(a) The Under Secretary of Defense for Intelligence (USD(I)) will,
in accordance with DoD Directive 5143.01, ``Under Secretary of Defense
for Intelligence (USD(I))'' (available at
http://www.dtic.mil/whs/directives/corres/pdf/514301p.pdf) and DoD
Instruction 5220.22, ``National Industrial Security Program'' (see
(1) Oversee policy and management of the NISP, to include FOCI
(2) Direct, administer, and oversee the FOCI provisions of the NISP
to ensure that the program is efficient and consistently implemented.
(3) Provide additional guidance regarding FOCI matters by
memorandum as needed.
(4) Coordinate with the Under Secretary of Defense for Policy
(USD(P)) and the Under Secretary of Defense for Acquisition, Technology
and Logistics (USD(AT&L)) on matters under their cognizance that affect
the NISP consistent with paragraphs (c) and (d) of this section.
(b) The Director, Defense Security Service (DSS), in addition to
the responsibilities in paragraph (d) of this section, under the
authority, direction, and control of the USD(I) will in accordance with
DoD Instruction 5220.22, ``National Industrial Security Program''
(available at http://www.dtic.mil/whs/directives/corres/pdf/522022p.pdf).
(1) Make FOCI determinations on a case-by-case basis for U.S.
contractors or companies under consideration for an FCL under the NISP.
(2) Collect information necessary to examine the source, nature,
and extent of a company's ownership, control, or influence by foreign
(3) Determine, on behalf of the GCAs, whether a U.S. company is
under FOCI to such a degree that the granting of an FCL would be
inconsistent with the U.S. national security interests.
(4) Determine the security measures necessary to negate or mitigate
FOCI and make recommendations to the U.S. company and to those GCAs
with a contractual interest or other equity in the matter.
(5) Provide GCAs a guide to clarify their roles and
responsibilities with respect to the FOCI process and to national
interest determinations (NIDs), in particular. Update the guide, as
needed, in coordination with the Office of the Under Secretary of
Defense for Intelligence (OUSD(I)) Security Directorate.
(6) Determine a U.S. company's eligibility for an FCL on an initial
and continuing basis depending on recurring security reviews and other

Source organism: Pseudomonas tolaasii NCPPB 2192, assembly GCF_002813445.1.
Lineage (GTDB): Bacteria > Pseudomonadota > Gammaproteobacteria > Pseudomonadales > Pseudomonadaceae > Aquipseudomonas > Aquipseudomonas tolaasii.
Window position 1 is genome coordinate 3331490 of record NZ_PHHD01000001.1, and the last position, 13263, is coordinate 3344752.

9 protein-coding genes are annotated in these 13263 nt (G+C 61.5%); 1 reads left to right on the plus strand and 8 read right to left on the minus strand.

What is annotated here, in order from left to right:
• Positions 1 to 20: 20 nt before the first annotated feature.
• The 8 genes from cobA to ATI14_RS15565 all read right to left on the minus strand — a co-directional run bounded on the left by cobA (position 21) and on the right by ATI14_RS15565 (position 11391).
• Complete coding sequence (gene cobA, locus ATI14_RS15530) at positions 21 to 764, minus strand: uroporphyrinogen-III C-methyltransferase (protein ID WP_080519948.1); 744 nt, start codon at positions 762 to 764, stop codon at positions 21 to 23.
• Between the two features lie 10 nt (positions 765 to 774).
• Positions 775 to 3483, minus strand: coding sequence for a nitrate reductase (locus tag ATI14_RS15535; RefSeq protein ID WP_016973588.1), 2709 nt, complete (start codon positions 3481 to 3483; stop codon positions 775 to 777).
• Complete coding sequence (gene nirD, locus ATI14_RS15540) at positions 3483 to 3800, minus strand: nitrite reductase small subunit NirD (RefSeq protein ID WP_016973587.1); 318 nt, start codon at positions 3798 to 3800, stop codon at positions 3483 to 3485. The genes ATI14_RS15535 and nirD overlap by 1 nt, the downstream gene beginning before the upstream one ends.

(7) Develop proposed changes to maintain the currency and
effectiveness of this part. Forward proposed changes and associated
justification to the OUSD(I) Security Directorate for consideration as
future changes to this part.
(8) Consider and, as warranted, approve requests for exception to
DoD 5220.22-M in consultation with affected GCAs for specific
contractors and for specific periods of time (such as, to the
completion date of a contract) when a contractor is unable to comply
with the requirements of DoD 5220.22-M. Consideration of such requests
will include an evaluation of any proposed alternative procedures with
supporting justification and coordination as applicable, consistent
with paragraph (a)(4) of this section.
(9) Coordinate and receive the concurrence of the OUSD(I) Security
Directorate on requests for exception to DoD 5220.22-M and consistent
with paragraph (a)(4) of this section when any of the following
(i) The request exceeds the authority of the Director, DSS as
defined in this section;
(ii) The proposed exception applies to more than one contractor
(iii) The exception would be contrary to U.S. national policy or
international agreements, including those relating to foreign
government information (FGI) and international issues under the
cognizance of the USD(P) with coordination as applicable, consistent
with paragraph (a)(4) of this section.
(c) The USD(P) will, in accordance with DoD Directive 5111.1,
``Under Secretary of Defense for Policy (USD(P))'' (available at
the USD(I) and DSS on the foreign relations and international
security aspects of FOCI, including FGI, foreign disclosures of
U.S. classified information, exports of defense articles and
technical data, security arrangements for DoD international
programs, North Atlantic Treaty Organization security, and
(d) The USD(AT&L) will, in accordance with DoD Directive 5134.01,
``Under Secretary of Defense for Acquisition, Technology and Logistics
(USD(AT&L))'' (available at
(1) Advise the USD(I) on the development and implementation of NISP
policies, in accordance with DoD Instruction 5220.22.
(2) Ensure that DoD Components establish and maintain a record
capturing the current and legitimate need for access to classified
information by contractors in the Defense Industrial Base.
(3) Ensure that acquisition elements of DoD Components comply with
the applicable provisions of DoD 5220.22-M.
(e) The Director, DoD SAP Central Office (SAPCO) will, in
accordance with DoD Directive 5205.07, ``Special Access Program (SAP)
Policy'' (available at
DSS of the existence of SAP equities when DSS considers the
acceptability of a contractor's FOCI action plan. In addition, the
Director, DoD SAPCO, will develop procedures for the consideration
of a NID when a contractor cleared under a Special Security
Agreement (SSA) requires access to an unacknowledged Special
Access Program (SAP).
(f) The Heads of the Components will:
(1) Oversee compliance by GCA personnel with applicable procedures
identified in this subpart.
(2) Designate in writing an individual who is authorized to make
decisions and provide a coordinated GCA position on FOCI matters to DSS
within timelines established in this part.
(3) Submit proposed changes to DoD 5220.22-M, as deemed
appropriate, to the OUSD(I) Security Directorate.
Sec. 117.56 Foreign ownership, control or influence (FOCI).
(a) General. This section provides guidance for and establishes
procedures concerning the initial or continued FCL eligibility of U.S.
companies and U.S. contractors with foreign involvement; provides